By WALTER S. MOSSBERG
Fewer and fewer drivers use traditional fold-out maps in the car. Instead, they simply print out maps and directions for where they're heading from one of the popular mapping sites on the Web, often moments before they leave.
One such Web site, MapQuest, a subsidiary of America Online athas long been a favorite. Its straightforward, no-frills approach asks you to enter "start" and "end" points for your trip, and selecting "Get Directions" completes your navigational duties. Numbered instructions, a map, and an estimated total time and distance for the trip are retrieved to help you along your journey. Yahoo also built a following with a similar plain mapping site.
But, since Google entered the category with a flashy new type of mapping service earlier this year, competition in the online-mapping category has heated up. All of the big portals and search engines are looking to build their local search businesses, which they see as a golden opportunity for ad sales and other revenue. And they have come to see their mapping functions as a gateway to these local search databases, which make it easy to find businesses and services in the areas people want to map.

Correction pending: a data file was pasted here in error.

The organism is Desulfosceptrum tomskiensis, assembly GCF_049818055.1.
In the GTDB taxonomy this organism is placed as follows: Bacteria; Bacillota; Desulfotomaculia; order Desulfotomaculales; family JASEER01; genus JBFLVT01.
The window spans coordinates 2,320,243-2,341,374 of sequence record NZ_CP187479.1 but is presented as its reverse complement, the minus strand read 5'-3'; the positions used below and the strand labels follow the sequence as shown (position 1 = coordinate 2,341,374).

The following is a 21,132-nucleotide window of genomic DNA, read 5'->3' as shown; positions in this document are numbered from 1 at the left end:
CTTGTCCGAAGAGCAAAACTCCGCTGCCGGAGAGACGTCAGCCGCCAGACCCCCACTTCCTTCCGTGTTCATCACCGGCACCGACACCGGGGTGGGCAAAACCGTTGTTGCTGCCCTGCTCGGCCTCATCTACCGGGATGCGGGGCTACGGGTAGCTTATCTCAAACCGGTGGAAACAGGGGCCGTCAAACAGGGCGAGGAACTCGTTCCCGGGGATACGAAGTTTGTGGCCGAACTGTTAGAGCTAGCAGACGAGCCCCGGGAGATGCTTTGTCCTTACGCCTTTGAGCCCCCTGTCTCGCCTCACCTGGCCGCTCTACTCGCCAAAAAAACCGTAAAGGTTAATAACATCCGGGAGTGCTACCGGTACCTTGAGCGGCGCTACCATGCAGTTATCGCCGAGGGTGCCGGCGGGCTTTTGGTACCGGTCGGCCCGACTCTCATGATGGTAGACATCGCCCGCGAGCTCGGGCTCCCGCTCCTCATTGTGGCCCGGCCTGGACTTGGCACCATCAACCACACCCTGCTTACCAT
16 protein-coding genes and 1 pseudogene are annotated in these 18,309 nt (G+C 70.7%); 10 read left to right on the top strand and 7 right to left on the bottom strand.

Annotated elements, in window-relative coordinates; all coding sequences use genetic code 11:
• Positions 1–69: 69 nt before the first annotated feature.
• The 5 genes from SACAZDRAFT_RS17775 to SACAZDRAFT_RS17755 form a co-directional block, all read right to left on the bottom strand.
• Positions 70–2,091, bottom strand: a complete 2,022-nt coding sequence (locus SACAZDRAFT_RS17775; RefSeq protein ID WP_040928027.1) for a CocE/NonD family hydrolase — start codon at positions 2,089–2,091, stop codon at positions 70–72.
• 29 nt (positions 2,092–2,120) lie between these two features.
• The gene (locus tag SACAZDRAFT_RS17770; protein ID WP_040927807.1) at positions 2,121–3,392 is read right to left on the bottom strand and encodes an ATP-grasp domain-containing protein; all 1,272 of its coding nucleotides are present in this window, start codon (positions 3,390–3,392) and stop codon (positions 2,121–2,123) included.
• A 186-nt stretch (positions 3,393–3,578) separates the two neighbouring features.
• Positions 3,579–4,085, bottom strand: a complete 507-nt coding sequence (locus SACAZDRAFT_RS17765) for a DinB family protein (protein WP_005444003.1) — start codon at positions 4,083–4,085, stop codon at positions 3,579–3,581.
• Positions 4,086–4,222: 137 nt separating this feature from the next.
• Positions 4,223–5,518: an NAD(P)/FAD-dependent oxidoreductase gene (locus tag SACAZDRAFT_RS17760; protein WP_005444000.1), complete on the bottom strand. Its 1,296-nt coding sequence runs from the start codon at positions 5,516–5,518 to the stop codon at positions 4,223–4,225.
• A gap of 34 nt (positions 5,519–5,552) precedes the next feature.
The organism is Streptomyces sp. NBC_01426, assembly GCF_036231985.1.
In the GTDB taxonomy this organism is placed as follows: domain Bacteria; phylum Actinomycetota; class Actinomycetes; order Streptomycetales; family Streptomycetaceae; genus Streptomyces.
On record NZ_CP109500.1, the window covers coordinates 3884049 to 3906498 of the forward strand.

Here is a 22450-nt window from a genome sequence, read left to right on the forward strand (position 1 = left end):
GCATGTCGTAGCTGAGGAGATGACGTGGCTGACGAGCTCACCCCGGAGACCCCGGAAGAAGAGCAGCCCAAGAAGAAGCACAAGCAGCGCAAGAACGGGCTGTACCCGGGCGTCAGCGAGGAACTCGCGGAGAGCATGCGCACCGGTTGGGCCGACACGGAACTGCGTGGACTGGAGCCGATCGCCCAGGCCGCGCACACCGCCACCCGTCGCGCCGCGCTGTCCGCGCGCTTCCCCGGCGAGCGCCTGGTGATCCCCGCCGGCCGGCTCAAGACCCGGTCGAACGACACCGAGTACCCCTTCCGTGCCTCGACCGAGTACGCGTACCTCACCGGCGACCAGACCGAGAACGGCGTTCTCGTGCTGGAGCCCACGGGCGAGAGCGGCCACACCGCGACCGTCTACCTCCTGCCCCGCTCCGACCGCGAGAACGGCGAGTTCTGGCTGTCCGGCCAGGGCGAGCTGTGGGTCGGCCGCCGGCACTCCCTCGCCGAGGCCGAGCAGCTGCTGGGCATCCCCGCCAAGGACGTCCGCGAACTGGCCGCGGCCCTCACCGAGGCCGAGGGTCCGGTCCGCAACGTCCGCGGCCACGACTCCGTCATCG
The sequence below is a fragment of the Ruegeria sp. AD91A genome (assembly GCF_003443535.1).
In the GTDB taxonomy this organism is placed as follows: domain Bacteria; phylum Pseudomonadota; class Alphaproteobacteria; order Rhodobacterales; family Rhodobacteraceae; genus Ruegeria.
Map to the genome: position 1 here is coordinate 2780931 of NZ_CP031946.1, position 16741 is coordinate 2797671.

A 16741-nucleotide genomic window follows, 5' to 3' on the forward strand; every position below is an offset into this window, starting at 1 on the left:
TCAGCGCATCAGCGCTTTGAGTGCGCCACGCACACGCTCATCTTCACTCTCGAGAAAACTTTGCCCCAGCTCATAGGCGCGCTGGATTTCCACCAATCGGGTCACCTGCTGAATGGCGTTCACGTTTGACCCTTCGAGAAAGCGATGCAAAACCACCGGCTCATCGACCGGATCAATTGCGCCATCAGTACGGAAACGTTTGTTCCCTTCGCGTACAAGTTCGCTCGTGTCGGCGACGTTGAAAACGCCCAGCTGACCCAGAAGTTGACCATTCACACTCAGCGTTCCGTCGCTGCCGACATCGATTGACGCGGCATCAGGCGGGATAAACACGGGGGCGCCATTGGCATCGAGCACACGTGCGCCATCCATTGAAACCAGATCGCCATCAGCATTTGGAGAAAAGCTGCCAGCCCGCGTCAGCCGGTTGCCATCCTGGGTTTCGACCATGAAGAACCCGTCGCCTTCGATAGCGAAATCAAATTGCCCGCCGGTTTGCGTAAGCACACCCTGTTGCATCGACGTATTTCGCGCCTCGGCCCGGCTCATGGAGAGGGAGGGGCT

This week, my assistant Katie Boehret and I tested the old reliable, MapQuest, against Google Local,and a new, enhanced version of Yahoo Maps, Yahoo's new site was just released last week, and it's still in its "beta," or test, phase.